What does this tell us? First, though we probably knew this already, we have no backup third baseman. If we did, putting the pitcher in DeRosa's spot would have been the obvious choice. At best, Khalil Greene and Joe Thurston are emergency third basemen. If either of them were a halfway viable option, DeRosa would've left the game. Second, Tony's becoming increasingly comfortable w/ using Skip in CF. He started in CF Monday against lefty Wandy Rodriguez, giving us an inkling that he might do this in the playoffs against lefties as well. Third, Tony's more comfortable w/ Lugo against the righties in the Rockies' pen than he is w/ Ankiel? If the Cards get to the World Series, who'll be the DH? I had previously thought he'd use Ankiel against righties and Lugo against lefties. The fact that he chose Lugo last night (when Ankiel could've gone to CF as well) tells me that Lugo may be the full-time DH should we make it to the series. I'd have no problem w/ that one.
Last night McClellan entered the game w/ Mike McCoy -- pinch running for Todd Helton who walked -- on first base and no one out. The leverage index when he entered the game was 2.99. 1.00 is average. This was an extremely high leverage situation. The average leverage index that McClellan faced last night was his highest of the season, as it went up when Jason Giambi's single moved Troy Tulowitzki to third base w/ 1 out. The question is why was Ryan Franklin not in the game? I've never been a huge Franklin fan but he's our closer and he's been without question our best reliever this season. For the season, Franklin's gmLI -- his average leverage index when entering the game -- has been 2.16. McClellan's has been 1.18. Tony has routinely trusted Franklin w/ the game on the line, thus his status as the team's closer. So why, w/ a man on and no one out in the bottom of the ninth, is Tony turning to McClellan rather than Franklin? Will he do the same in a week and a half?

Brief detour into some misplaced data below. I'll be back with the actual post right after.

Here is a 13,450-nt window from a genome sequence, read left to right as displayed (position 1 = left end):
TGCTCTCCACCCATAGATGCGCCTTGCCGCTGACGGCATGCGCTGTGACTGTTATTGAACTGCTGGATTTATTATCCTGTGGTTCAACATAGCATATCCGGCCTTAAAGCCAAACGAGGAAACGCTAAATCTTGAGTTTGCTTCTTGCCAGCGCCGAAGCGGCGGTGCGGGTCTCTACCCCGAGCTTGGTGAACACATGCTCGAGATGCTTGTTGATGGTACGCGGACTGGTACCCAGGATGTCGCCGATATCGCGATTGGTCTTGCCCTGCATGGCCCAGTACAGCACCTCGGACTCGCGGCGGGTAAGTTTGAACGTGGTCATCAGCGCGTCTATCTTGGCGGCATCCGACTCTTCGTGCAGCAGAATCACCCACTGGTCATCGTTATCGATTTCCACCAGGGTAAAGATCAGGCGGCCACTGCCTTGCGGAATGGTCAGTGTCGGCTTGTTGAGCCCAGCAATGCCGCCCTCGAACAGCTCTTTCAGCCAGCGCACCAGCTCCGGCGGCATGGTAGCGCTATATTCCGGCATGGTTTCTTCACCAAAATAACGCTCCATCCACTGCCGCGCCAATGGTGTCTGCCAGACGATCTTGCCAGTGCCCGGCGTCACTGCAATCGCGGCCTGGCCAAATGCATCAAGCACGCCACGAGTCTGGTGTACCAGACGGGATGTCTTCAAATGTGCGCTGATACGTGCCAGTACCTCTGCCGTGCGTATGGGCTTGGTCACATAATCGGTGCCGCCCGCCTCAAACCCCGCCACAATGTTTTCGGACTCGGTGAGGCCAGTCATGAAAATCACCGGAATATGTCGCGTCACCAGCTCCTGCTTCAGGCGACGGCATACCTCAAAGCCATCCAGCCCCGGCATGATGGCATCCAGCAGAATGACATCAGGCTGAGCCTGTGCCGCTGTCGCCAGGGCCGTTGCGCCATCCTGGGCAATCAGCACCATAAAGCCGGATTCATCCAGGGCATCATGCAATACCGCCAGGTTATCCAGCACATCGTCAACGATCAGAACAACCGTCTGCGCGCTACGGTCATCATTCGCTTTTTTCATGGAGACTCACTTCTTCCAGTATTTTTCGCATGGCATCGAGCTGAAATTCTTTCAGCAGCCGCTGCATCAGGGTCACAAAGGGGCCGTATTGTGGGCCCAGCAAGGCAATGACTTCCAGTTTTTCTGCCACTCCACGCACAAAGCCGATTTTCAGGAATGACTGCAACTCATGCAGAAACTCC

To a certain degree, I'm feigning shock and awe. I know the answer...but it's a stupid answer. The answer is the old school rationale that, when on the road, you only use your closer when you have a lead to save the game and you don't use him while the game's still tied. The problem w/ that logic, of course, is that, b/c McClellan lost the game, Franklin never got to pitch. Our best reliever never got in the game b/c our offense couldn't get him a lead. This makes no sense whatsoever. Tony's not the only one guilty of this mistake (and pardon me for questioning Tony here!) but it makes no sense to lose a game w/ an inferior pitcher on the mound when the better pitcher is in the pen, never having entered the game.
Managers should turn to their best relievers first, in those high leverage situations, and work backwards. If Franklin was tired from having pitched 2 days in a row, it would have been understandable. But w/ Franklin rested, and w/ his spot in the order not due up for another 7 batters had we made it to the 10th, there was no reason for Franklin not to be in the game. Perhaps Franklin would've lost the game as McClellan did. It's not like he's been pitching that great of late but McClellan's mediocre at best. Our biggest weakness right now is in middle relief from the right side as neither Motte nor McClellan are that good. It's fortunate that Carp and Wainwright can go so deep into games. But Franklin's there for a reason and there's no reason to lose a game like that one last night w/o him pitching. If he blows it, at least Tony used his best bullets. Is McClellan taking over for Franklin? Has Franklin lost the closer's job? I think we all know the answer to those questions. Tony should've turned to Franklin.
There are no talks of an extension right now between the Cards and Scott Boras re: Holliday. No surprise there. It's in Holliday's interest to wait to see what the Red Sox, Yankees, and Mets plan to do and if they're interested in his services this offseason. He's going to get 1 crack at it so he may as well make the most of it. I know everyone expects him to take a below-market deal to stay in St. Louis b/c he loves it here, but I think if he stays, we're going to have to pony up for some big bucks!
Boras sees Rick Ankiel as a valuable commodity who could be starting for many teams in the league. I hope he's right. I'd like to see Rick starting somewhere else next year and I wish him the best of luck. I'm skeptical that there's that much of a market for a 31 year old OF w/ exceptionally poor plate discipline. I see him as, at best, a platoon player but maybe I'm wrong. Good luck, Rick. Maybe you can come up w/ a big hit or 2 in the postseason and improve your market.